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Sure thing. [Preemptive postscript: damn this got long. TL;DR don't use trait objects, just use generics. You'll thank me.] Here's the setup: we have several different types, and those types implement the same trait (think of it like an interface from other languages).

    // Define two different types
    struct Chihuahua;
    struct GreatDane;
    
    // Define a trait with a method
    trait Bark {
        fn bark(&self);
    }
    
    // Implement that method for both types
    impl Bark for Chihuahua {
        fn bark(&self) { println!("woof") }
    }
    impl Bark for GreatDane {
        fn bark(&self) { println!("WOOF") }
    }
Using instances of these types looks like so:

    let rover = Chihuahua;
    let marmaduke = GreatDane;
    
    rover.bark();  // woof
    marmaduke.bark();  // WOOF
Now say that you want to write a function that accepts any type that implements the Bark trait. As I mentioned before, there's two ways to do it: the static way, and the dynamic way. Here's what both versions of the function look like:

    fn speak_static<T: Bark>(dog: T) {
        dog.bark();
    }

    fn speak_dynamic(dog: Bark) {  // wait for it...
        dog.bark();
    }
In the first one, there's a generic type (the "T"), which we have bounded by the `Bark` trait. At compile-time, for each different type that you use with this function it will generate a new copy of the function with "T" replaced with whatever type you actually used (this might seem excessive, but it's crucial for further optimizations).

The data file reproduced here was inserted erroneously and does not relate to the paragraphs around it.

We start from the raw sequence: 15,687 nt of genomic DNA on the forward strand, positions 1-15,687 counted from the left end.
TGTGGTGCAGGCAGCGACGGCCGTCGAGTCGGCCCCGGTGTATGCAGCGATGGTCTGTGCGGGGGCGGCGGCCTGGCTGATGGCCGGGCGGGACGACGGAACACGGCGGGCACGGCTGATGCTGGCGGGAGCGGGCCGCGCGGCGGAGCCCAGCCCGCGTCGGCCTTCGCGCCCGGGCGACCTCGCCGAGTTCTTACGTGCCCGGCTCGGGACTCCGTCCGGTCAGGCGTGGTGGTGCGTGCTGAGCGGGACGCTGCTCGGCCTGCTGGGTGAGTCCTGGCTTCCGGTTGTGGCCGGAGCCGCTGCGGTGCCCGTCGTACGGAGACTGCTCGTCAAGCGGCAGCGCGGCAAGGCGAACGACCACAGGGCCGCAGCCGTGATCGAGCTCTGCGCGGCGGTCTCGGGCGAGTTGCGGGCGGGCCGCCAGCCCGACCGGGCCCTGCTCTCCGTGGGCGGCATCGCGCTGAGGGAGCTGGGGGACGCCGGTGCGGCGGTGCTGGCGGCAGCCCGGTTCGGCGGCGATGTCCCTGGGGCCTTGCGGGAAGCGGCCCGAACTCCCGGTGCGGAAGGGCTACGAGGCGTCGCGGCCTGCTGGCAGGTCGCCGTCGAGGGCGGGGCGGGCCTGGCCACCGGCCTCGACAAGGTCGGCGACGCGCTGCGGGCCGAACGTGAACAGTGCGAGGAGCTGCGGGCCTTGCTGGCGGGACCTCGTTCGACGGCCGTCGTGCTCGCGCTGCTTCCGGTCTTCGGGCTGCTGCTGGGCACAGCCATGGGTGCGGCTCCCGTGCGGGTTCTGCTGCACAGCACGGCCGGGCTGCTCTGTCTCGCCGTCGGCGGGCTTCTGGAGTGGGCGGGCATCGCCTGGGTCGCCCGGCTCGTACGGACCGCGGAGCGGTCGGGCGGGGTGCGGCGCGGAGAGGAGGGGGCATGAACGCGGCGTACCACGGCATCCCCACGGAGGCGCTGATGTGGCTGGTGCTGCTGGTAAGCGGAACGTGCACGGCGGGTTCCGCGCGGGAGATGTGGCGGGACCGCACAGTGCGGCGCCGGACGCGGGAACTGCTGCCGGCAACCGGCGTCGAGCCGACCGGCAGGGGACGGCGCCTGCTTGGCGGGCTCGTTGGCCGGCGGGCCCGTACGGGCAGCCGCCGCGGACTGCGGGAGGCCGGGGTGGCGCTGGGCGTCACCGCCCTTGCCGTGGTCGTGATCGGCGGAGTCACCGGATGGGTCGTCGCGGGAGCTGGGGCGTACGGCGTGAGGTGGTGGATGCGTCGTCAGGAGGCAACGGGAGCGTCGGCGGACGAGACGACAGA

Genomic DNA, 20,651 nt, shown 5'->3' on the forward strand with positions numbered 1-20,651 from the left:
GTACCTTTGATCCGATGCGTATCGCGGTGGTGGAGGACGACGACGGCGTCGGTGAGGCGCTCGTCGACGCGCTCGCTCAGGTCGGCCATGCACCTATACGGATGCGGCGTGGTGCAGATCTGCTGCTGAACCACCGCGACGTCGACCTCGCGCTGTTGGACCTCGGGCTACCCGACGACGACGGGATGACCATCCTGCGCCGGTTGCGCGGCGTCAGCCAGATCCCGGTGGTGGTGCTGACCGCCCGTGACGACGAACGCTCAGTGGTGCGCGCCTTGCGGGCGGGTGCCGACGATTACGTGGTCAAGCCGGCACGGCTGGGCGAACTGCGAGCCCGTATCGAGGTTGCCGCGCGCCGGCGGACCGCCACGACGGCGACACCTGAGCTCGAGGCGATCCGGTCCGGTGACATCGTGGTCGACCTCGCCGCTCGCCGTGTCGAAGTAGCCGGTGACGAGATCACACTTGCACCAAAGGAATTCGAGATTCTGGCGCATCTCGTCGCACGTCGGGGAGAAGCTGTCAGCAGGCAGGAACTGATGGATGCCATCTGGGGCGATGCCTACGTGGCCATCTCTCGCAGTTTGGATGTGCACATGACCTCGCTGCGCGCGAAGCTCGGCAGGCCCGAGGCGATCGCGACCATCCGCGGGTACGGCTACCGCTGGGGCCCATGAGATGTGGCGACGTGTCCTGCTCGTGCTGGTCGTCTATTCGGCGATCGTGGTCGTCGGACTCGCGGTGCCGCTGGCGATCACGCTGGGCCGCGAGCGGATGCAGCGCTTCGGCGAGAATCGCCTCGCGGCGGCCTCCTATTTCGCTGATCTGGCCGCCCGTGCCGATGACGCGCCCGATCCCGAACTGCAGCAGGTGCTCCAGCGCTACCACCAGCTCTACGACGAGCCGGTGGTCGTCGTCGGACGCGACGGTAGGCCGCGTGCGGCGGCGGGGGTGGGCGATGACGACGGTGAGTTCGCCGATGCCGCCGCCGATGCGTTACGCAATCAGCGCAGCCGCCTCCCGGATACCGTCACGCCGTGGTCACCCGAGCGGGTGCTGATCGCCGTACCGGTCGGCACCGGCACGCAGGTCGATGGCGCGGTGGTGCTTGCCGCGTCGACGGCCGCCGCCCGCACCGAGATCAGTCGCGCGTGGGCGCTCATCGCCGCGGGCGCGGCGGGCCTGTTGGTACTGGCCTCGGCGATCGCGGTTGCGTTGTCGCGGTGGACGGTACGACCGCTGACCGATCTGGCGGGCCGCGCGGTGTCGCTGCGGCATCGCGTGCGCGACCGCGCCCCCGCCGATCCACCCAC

Furthermore, calling this function is trivial:

    speak_static(rover);  // woof
    speak_static(marmaduke);  // WOOF
The fact that it's so easy to use these functions is what we mean when we say that Rust "prefers" static dispatch. I'll come back to this in a moment.

For the dynamic version, it's different because there's no generics at all. Instead, the function is just taking a normal parameter of type `Bark`. Looks simple, right? In fact, it even looks simpler than the static version! The illusion of simplicity is what makes this so pernicious to beginners. In fact, I've lied to you completely: despite seeming like this should work, it doesn't even compile. That's because, unlike many other languages, Rust doesn't heap-allocate (or "box") things by default. It has to pass function parameters, unboxed, on the stack. And trying to generate a single version of a function whose parameters have unknown size is pretty fundamentally unsafe.

So we have to give this parameter a size. If you're coming from a high-level language, even this is already probably an alien concept (especially since "size on the stack", which is what we care about here, isn't the same thing as "total size of every memory allocation this type might transitively point to").

Anyway, we give this type a size by sticking it behind a pointer. There are many different pointer types we can use depending on one's need. The simplest is probably `Box`:

    fn speak_dynamic_box(dog: Box<Bark>) {
        dog.bark();
    }